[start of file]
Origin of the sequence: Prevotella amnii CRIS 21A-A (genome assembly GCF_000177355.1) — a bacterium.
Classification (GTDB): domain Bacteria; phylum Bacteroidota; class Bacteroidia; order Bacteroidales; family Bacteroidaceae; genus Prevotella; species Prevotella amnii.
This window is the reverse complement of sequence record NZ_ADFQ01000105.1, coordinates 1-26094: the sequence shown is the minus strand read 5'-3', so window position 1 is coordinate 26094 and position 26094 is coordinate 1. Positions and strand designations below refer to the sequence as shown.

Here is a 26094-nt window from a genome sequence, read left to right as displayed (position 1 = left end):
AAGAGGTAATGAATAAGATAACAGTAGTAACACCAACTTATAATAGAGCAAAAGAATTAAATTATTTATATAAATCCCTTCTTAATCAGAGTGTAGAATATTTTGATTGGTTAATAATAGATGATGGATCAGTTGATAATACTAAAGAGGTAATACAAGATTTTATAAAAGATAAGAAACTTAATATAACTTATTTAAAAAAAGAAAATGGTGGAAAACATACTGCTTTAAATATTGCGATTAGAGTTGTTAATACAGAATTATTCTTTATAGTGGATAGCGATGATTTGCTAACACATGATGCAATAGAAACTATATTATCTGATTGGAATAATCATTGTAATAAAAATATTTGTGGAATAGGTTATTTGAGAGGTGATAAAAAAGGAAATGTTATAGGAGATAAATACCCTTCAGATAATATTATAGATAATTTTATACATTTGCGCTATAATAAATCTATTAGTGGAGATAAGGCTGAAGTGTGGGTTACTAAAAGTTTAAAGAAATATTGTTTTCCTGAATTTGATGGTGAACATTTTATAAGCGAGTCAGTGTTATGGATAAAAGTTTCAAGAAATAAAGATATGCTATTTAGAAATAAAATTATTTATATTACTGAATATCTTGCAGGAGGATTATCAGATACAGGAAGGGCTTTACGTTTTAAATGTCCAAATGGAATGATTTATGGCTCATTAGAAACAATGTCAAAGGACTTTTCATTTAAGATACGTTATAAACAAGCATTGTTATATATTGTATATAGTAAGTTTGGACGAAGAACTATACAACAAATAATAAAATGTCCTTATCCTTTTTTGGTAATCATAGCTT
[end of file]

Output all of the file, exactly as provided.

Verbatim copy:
Origin of the sequence: Prevotella amnii CRIS 21A-A (genome assembly GCF_000177355.1) — a bacterium.
Classification (GTDB): domain Bacteria; phylum Bacteroidota; class Bacteroidia; order Bacteroidales; family Bacteroidaceae; genus Prevotella; species Prevotella amnii.
This window is the reverse complement of sequence record NZ_ADFQ01000105.1, coordinates 1-26094: the sequence shown is the minus strand read 5'-3', so window position 1 is coordinate 26094 and position 26094 is coordinate 1. Positions and strand designations below refer to the sequence as shown.

Here is a 26094-nt window from a genome sequence, read left to right as displayed (position 1 = left end):
AAGAGGTAATGAATAAGATAACAGTAGTAACACCAACTTATAATAGAGCAAAAGAATTAAATTATTTATATAAATCCCTTCTTAATCAGAGTGTAGAATATTTTGATTGGTTAATAATAGATGATGGATCAGTTGATAATACTAAAGAGGTAATACAAGATTTTATAAAAGATAAGAAACTTAATATAACTTATTTAAAAAAAGAAAATGGTGGAAAACATACTGCTTTAAATATTGCGATTAGAGTTGTTAATACAGAATTATTCTTTATAGTGGATAGCGATGATTTGCTAACACATGATGCAATAGAAACTATATTATCTGATTGGAATAATCATTGTAATAAAAATATTTGTGGAATAGGTTATTTGAGAGGTGATAAAAAAGGAAATGTTATAGGAGATAAATACCCTTCAGATAATATTATAGATAATTTTATACATTTGCGCTATAATAAATCTATTAGTGGAGATAAGGCTGAAGTGTGGGTTACTAAAAGTTTAAAGAAATATTGTTTTCCTGAATTTGATGGTGAACATTTTATAAGCGAGTCAGTGTTATGGATAAAAGTTTCAAGAAATAAAGATATGCTATTTAGAAATAAAATTATTTATATTACTGAATATCTTGCAGGAGGATTATCAGATACAGGAAGGGCTTTACGTTTTAAATGTCCAAATGGAATGATTTATGGCTCATTAGAAACAATGTCAAAGGACTTTTCATTTAAGATACGTTATAAACAAGCATTGTTATATATTGTATATAGTAAGTTTGGACGAAGAACTATACAACAAATAATAAAATGTCCTTATCCTTTTTTGGTAATCATAGCTT